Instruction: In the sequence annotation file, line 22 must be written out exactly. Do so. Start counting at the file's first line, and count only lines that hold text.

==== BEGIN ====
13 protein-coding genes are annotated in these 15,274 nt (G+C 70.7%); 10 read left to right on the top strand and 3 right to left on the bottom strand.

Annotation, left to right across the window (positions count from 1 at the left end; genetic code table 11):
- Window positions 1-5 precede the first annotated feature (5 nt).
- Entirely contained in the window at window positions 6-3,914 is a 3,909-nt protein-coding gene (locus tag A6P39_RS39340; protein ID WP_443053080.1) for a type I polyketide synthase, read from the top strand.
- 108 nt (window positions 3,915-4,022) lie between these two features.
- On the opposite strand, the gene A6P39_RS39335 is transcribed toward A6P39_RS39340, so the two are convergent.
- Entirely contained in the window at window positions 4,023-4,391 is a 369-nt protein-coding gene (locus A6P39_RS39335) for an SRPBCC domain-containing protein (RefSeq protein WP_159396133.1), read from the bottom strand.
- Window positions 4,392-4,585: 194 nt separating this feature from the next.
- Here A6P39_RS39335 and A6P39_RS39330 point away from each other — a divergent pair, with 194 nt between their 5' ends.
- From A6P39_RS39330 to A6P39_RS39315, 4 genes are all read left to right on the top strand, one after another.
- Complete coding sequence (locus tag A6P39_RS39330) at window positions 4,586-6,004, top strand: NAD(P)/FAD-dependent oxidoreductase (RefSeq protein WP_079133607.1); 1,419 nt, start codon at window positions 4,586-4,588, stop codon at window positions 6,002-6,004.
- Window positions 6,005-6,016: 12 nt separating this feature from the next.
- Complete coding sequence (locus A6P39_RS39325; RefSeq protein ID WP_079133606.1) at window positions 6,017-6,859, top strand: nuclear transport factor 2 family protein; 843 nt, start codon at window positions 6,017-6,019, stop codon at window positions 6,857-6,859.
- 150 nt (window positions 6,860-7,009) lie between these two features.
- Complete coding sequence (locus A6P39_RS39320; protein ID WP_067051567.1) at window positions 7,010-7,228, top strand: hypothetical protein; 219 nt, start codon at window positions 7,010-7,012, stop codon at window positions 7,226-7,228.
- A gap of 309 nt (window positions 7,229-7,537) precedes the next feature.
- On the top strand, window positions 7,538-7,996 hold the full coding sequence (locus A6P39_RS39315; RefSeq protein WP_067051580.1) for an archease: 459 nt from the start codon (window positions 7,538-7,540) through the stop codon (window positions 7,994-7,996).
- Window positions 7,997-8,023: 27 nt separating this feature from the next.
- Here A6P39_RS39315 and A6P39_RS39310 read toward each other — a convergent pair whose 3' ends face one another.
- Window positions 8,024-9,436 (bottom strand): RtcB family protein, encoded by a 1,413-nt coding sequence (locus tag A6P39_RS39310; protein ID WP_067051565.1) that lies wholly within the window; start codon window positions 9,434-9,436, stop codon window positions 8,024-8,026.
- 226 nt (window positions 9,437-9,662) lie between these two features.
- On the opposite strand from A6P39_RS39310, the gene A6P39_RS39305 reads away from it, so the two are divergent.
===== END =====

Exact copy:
- On the opposite strand from A6P39_RS39310, the gene A6P39_RS39305 reads away from it, so the two are divergent.